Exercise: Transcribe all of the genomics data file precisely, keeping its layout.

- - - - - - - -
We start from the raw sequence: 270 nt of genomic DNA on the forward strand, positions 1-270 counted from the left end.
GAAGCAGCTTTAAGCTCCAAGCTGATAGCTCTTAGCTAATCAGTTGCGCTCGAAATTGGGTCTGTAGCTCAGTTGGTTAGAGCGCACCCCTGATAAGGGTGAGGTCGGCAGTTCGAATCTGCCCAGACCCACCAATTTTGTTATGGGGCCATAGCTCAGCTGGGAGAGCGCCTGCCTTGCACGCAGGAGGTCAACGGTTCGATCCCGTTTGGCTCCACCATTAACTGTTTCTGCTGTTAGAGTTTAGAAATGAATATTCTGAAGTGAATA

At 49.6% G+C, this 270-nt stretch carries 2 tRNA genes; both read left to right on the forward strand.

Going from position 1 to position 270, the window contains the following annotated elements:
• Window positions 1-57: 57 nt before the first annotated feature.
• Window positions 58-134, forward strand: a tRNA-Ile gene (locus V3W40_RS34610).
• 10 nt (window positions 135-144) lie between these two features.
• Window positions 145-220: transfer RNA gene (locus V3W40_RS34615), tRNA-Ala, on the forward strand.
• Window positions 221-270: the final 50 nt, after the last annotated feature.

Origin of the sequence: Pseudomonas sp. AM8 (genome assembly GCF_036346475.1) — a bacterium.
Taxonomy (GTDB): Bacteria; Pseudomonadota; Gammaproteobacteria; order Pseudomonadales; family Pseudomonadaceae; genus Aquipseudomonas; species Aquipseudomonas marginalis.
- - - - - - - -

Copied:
We start from the raw sequence: 270 nt of genomic DNA on the forward strand, positions 1-270 counted from the left end.
GAAGCAGCTTTAAGCTCCAAGCTGATAGCTCTTAGCTAATCAGTTGCGCTCGAAATTGGGTCTGTAGCTCAGTTGGTTAGAGCGCACCCCTGATAAGGGTGAGGTCGGCAGTTCGAATCTGCCCAGACCCACCAATTTTGTTATGGGGCCATAGCTCAGCTGGGAGAGCGCCTGCCTTGCACGCAGGAGGTCAACGGTTCGATCCCGTTTGGCTCCACCATTAACTGTTTCTGCTGTTAGAGTTTAGAAATGAATATTCTGAAGTGAATA

At 49.6% G+C, this 270-nt stretch carries 2 tRNA genes; both read left to right on the forward strand.

Going from position 1 to position 270, the window contains the following annotated elements:
• Window positions 1-57: 57 nt before the first annotated feature.
• Window positions 58-134, forward strand: a tRNA-Ile gene (locus V3W40_RS34610).
• 10 nt (window positions 135-144) lie between these two features.
• Window positions 145-220: transfer RNA gene (locus V3W40_RS34615), tRNA-Ala, on the forward strand.
• Window positions 221-270: the final 50 nt, after the last annotated feature.

Origin of the sequence: Pseudomonas sp. AM8 (genome assembly GCF_036346475.1) — a bacterium.
Taxonomy (GTDB): Bacteria; Pseudomonadota; Gammaproteobacteria; order Pseudomonadales; family Pseudomonadaceae; genus Aquipseudomonas; species Aquipseudomonas marginalis.